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The governor of Bauchi State, Bala Mohammed, has announced a ban of the Almajiri system of Quranic learning as part of measures to curb the spread of COVID-19 in the state.

Mr Mohammed has also announced that in line with the social distancing order, all religious gatherings in churches and mosques have been banned with immediate effect.

Mr Mohammed, who made these known in a statewide broadcast on Thursday, said the government of Bauchi can only enforce a lockdown “with a human face.”

The Almajiri system which operates through the aggregation and congregation of hundreds of children who beg by day and cluster in large numbers at night has the risk of accelerating the spread of coronavirus.

He said following the agreement of the northern governors to ban the Almajiri system in the region, “the Almajiri system is hereby banned in the state.”

He further disclosed that the governors of each northern state would facilitate the repatriation of almajiris to their respective states.

“As I address you, Kaduna and Kano are in the process of evacuating Almajiris of Bauchi State origin back to us. We will receive and accommodate them at the NYSC camp in Wailo, identify their parents and or guardians and reunite them accordingl,” he said.

“I have set in motion a process that will ensure the repatriation of other states in our midst back to their states of origin. This process will be set in motion soon.”

The governor clarified that the ban “is not against Islamic learning or scholarship.”

He said the ban does not affect established Islamiyya school.

Not a shutdown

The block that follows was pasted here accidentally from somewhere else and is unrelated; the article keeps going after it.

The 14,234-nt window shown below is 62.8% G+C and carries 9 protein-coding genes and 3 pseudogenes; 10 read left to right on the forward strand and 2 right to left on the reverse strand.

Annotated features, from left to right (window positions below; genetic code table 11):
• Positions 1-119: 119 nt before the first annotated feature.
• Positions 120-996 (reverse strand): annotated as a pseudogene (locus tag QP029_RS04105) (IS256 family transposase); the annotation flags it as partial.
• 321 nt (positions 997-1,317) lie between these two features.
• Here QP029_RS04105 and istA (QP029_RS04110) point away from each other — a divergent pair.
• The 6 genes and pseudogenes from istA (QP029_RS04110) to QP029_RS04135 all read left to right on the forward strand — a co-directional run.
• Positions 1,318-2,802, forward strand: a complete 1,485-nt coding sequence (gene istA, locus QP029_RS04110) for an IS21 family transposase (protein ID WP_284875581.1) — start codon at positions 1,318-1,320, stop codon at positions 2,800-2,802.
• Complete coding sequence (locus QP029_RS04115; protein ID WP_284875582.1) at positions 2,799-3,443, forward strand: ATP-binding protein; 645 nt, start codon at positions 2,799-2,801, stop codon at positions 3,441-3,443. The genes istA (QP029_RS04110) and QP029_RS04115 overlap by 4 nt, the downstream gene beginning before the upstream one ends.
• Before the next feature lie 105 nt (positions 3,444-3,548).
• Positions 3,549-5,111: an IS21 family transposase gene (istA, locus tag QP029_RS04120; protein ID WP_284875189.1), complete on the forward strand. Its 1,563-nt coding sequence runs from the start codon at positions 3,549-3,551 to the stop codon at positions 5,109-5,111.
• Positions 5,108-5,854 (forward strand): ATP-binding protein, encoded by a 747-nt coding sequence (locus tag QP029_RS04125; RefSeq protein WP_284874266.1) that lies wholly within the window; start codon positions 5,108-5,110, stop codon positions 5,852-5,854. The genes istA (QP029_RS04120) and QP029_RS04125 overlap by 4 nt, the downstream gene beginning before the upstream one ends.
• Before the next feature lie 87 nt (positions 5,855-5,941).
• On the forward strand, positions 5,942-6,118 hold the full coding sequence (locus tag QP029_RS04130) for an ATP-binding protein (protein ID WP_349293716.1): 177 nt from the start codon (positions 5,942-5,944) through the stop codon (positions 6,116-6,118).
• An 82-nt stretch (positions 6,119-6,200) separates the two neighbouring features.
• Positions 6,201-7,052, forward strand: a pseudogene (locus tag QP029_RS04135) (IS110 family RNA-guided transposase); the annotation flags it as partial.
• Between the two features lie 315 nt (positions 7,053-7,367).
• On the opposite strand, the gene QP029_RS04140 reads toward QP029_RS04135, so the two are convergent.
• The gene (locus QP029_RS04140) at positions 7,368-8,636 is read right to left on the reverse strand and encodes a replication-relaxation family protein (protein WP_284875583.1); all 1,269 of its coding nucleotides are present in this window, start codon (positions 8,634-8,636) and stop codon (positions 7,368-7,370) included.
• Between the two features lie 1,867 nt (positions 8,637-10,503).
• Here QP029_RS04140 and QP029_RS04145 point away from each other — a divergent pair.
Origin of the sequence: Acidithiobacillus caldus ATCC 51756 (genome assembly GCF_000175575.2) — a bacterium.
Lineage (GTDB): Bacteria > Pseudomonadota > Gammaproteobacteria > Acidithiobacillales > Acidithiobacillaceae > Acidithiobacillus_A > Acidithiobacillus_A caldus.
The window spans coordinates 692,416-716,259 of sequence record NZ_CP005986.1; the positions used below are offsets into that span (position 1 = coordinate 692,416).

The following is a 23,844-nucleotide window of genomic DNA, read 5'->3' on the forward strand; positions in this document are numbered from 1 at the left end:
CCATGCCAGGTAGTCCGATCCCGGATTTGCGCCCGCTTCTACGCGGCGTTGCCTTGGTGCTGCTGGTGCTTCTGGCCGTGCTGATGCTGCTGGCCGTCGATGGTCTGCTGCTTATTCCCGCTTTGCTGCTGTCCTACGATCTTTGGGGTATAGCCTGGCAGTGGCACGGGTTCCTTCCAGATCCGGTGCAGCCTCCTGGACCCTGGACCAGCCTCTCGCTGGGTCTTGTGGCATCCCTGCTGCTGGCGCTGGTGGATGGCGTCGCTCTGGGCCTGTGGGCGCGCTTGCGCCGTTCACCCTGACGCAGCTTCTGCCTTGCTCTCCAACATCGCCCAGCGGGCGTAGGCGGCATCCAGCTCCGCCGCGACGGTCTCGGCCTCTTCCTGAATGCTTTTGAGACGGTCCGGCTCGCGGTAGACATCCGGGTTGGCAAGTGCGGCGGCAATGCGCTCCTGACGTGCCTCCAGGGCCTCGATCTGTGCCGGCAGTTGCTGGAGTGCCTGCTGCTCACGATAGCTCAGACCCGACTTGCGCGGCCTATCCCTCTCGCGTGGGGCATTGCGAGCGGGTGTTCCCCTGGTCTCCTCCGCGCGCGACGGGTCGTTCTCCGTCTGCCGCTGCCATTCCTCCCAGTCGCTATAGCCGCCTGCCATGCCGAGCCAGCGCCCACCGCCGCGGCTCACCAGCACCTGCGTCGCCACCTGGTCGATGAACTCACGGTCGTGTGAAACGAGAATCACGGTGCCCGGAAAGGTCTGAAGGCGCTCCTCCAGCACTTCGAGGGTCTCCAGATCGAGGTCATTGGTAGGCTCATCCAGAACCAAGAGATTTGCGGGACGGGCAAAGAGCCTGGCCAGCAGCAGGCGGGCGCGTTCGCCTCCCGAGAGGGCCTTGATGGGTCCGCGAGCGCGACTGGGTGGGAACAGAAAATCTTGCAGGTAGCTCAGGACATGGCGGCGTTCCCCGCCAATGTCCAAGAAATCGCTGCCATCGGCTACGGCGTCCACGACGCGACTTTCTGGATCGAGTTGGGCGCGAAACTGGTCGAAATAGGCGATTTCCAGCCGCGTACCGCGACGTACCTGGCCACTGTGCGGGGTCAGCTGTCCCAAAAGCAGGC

Governor Mohammed said people of Bauchi State must understand that the lockdown is not a “shutdown.”

The governor said the lockdown which will affect all markets and commercial transportation systems takes effect on Sunday, April 26.

READ ALSO: Kano govt bans street begging by Almajiris

“All markets including weekly markets in the state are hereby suspended except dealers in essential food items like grains, vegetables, and perishables,” he said.

Mr Mohammed said markets will be opened only for essential commodities every
“Monday, Wednesday and Saturday,” to help residents restock for food and other related needs.

The governor said commercial motorcyclists will from Sunday cease to operate in Bauchi, while tricycle riders will only be allowed to ply the roads with only two passengers who must all wear a facemasks.

He said the ban on commercial motorcycles is permanent. He said his government plans to provide support to the banned commercial motorcyclists.

The governor said the Ramadan tafsir (public sermon) that normally attracts large crowds will only be restricted to the translator and the reciter.

He said to avoid gathering that will violate the social distancing order, the government will sponsor the airing of most of the tafsirs on various TV and radio channels.

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